By Pat Loeb, Justin Udo
PHILADELPHIA (CBS) — A traffic-snarling protest at City Hall on Wednesday afternoon ended in a victory, of sorts, for the bottlers and retailers who oppose a tax on sugary beverages. They secured three firm votes against the tax from members of Philadelphia City Council.READ MORE: 3 People Shot Inside Bar In Philadelphia's Holmesburg Section, Police Say
It’s been discernible during budget hearings that certain council members lean for or against the three-cents-an-ounce tax that would pay for universal pre-K and renewing city facilities, but three council members removed any doubt about their stance, appearing at a rally staged by the soda-industry-funded Philadelphians Against the Soda Tax.
“I’m voting with the public who say no taxes,” said Councilwoman Janie Blackwell, “people are talking about what an extra $3 will mean.”
Blackwell was joined by colleagues Maria Quinones Sanchez and freshman Republican Al Taubenberger, pledging to vote no. She says she is reflecting what she hears from constituents.
“Everywhere I go I have people say, sure they’re for pre-K, they’re for community schools, they’re for parks and rec, they’re for many things, they’re for libraries,” Blackwell said, “but people are not for another tax.”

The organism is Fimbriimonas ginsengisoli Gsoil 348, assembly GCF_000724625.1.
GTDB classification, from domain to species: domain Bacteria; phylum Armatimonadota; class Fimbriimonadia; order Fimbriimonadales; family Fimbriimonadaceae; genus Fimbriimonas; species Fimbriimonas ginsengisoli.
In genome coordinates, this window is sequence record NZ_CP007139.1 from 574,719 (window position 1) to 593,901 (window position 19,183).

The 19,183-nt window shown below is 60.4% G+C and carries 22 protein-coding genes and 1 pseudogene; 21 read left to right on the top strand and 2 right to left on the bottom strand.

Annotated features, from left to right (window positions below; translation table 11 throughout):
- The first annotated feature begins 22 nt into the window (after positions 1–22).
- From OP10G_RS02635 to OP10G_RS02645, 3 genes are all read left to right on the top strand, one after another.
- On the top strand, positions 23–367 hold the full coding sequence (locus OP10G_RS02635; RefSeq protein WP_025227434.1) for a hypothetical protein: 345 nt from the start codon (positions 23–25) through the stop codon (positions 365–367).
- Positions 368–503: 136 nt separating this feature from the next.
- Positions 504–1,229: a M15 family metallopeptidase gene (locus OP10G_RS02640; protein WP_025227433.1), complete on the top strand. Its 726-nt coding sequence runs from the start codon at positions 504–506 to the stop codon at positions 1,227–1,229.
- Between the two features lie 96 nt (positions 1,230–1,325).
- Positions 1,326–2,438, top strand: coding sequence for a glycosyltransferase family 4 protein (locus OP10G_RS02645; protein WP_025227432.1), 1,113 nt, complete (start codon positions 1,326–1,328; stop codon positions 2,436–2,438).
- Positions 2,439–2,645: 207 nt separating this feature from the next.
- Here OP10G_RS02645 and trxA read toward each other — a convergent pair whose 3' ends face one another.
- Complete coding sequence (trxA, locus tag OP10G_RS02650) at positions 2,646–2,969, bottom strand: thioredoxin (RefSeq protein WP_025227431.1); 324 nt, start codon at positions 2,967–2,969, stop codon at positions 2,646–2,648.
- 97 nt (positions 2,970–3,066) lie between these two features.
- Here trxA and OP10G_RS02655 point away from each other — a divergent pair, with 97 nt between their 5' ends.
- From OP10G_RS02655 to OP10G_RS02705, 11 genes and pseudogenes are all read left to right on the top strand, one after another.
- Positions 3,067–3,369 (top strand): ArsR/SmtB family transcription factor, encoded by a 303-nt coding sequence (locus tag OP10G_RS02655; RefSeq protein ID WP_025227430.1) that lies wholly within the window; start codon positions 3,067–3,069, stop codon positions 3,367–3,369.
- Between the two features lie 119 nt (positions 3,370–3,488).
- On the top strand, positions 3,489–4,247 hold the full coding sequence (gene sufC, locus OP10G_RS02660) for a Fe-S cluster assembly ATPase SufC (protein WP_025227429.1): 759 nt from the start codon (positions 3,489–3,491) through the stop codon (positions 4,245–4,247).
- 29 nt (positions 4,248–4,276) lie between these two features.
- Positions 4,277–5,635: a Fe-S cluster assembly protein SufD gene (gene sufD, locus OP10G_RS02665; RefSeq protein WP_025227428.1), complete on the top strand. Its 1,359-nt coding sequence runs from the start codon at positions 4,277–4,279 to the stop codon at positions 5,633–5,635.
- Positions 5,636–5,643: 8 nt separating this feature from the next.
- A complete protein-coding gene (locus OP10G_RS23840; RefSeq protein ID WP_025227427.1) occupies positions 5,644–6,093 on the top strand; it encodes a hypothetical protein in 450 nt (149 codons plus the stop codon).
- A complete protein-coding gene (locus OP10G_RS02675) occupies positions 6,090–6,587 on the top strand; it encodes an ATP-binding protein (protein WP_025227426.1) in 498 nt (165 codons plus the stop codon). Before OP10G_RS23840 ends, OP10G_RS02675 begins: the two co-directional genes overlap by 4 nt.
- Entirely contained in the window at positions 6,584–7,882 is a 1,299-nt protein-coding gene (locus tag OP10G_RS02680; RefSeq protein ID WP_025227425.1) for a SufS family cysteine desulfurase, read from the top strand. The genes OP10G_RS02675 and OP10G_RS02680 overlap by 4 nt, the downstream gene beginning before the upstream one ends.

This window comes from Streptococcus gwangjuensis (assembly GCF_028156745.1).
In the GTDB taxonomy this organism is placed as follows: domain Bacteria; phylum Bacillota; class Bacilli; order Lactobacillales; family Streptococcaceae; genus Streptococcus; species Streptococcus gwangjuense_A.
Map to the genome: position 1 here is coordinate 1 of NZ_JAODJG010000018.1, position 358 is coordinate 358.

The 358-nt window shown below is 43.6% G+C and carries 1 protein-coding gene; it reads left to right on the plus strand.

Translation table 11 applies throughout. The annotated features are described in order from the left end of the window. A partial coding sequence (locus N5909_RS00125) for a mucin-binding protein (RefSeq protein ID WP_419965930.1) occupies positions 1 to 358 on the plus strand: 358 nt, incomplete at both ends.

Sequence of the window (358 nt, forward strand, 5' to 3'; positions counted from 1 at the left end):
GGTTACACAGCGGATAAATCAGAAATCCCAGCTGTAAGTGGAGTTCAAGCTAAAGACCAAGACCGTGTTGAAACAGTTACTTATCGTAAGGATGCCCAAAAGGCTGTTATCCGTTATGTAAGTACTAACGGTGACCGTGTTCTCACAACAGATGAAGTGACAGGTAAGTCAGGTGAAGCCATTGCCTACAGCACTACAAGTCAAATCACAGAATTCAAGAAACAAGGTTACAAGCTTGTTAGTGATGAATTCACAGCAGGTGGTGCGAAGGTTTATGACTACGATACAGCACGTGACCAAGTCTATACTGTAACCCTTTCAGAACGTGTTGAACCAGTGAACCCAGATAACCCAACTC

Despite the lack of support from the three council members, Mayor Kenney remains confident his legislation will go through.READ MORE: Former Chester County Day Care, Preschool Director Arrested For Failing To Report Child Abuse, Prosecutors Say
“We are not surprised,” Kenney said. “We did not have them counted in our column to begin with.”
The mayor needs nine of the remaining 14 votes to get the tax passed. He says council members should consider the state of their communities when casting their vote.
“People need to look at their district and look at the needs in parks, recreation centers and libraries, the need for pre-K” the mayor said. “We’re not going to stop trying to provide that for everyone, even if they’re not for us.”
Mayor Kenney says defending the billions in profits of soda manufacturers is not what officials should be doing.
No council member has come out in firm support of the tax.
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